Authors: BO Igboin
Journal: Ilorin Journal of Religious Studies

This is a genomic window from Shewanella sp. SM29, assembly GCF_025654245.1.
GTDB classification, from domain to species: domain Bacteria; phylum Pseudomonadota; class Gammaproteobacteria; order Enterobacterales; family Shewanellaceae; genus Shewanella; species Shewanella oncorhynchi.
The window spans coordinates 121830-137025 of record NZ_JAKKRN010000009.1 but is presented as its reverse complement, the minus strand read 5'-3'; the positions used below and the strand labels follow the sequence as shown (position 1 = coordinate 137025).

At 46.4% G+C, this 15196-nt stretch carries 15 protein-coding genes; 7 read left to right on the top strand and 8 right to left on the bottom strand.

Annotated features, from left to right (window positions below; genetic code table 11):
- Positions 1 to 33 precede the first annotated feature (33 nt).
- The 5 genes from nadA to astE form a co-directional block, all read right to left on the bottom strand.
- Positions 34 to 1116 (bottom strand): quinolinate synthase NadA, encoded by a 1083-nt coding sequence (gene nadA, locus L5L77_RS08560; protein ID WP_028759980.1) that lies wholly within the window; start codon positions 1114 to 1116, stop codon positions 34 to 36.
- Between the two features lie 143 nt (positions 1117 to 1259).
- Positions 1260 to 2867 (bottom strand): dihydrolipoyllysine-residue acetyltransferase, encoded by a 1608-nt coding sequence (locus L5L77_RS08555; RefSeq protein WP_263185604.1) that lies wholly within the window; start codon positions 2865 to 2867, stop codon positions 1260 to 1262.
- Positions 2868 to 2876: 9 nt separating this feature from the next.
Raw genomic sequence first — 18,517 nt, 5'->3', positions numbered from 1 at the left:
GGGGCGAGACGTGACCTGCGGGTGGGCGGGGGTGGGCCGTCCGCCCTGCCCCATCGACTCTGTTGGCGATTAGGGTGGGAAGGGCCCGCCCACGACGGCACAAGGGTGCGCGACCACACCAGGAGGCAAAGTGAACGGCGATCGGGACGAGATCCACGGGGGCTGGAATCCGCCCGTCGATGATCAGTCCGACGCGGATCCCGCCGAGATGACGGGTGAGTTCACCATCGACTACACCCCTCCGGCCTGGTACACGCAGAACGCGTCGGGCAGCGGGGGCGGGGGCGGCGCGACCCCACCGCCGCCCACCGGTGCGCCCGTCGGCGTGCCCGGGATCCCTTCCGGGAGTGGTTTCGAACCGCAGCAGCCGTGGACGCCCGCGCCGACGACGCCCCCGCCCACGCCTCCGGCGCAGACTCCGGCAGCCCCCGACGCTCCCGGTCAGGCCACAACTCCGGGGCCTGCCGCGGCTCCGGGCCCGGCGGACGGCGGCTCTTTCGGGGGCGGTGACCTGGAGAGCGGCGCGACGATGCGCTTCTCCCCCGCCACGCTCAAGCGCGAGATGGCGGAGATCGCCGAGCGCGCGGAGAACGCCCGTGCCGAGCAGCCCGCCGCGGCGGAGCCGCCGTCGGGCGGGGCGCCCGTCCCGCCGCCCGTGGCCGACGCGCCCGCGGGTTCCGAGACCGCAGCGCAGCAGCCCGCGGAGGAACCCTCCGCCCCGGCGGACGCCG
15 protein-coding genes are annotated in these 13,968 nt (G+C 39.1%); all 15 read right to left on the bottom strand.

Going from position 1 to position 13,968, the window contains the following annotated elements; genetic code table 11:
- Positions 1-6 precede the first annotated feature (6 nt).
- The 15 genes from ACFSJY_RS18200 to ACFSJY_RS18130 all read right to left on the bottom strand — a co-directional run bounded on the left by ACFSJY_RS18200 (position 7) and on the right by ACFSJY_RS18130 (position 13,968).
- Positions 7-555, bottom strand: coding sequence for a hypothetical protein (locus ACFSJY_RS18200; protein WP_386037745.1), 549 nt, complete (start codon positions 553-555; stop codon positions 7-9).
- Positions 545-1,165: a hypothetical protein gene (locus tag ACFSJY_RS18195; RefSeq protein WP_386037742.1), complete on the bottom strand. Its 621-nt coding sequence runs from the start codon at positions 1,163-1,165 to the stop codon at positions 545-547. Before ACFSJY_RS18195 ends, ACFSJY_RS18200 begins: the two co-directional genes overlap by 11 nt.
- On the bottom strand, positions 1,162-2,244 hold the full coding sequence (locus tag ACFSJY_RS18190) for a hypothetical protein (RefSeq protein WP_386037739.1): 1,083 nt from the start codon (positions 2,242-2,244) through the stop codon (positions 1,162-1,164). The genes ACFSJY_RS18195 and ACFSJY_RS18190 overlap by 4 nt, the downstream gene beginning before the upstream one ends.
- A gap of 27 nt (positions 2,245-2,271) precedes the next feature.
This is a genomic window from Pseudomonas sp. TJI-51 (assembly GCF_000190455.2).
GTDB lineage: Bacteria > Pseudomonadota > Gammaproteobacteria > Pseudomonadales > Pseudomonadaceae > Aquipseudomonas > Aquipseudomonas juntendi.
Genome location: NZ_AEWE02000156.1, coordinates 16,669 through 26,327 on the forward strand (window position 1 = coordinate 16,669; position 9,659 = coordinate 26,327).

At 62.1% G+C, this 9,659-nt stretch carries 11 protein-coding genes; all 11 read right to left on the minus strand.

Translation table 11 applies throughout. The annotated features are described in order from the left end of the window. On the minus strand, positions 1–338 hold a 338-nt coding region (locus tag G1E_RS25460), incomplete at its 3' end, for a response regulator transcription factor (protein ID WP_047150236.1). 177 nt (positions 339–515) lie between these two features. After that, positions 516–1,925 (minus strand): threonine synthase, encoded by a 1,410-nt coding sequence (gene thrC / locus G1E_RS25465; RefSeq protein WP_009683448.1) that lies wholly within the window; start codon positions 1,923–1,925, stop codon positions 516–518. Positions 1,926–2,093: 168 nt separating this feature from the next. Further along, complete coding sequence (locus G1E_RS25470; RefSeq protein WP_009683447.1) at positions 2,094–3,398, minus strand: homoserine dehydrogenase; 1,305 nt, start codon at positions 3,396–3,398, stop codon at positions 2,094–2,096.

The relationship between religion and the environment has been one of contest. But in African belief it is a rested argument because the cosmos is conceived as a whole and subsumed under God, the creator. This traditional belief has come in contact with serious Western ideologies on the environment that calls for a re-evaluation of the role of the moral agency in African Religion, namely, the ancestors. It is argued that in spite of the Western influences that have vitrified the traditional belief in the place and potency of the ancestors, a transformative-ecozoic model, with its all-compassing moral, social, cultural and educational contents, provides African Religion with challenges it must rise up to in the context of the comity of global religions. Through analytical and contextual framework, the paper argues further that African Religion still has crucial roles to play in the maintenance of the environment in the 21st century, but that these roles are anchored on its ability to match academics with praxis.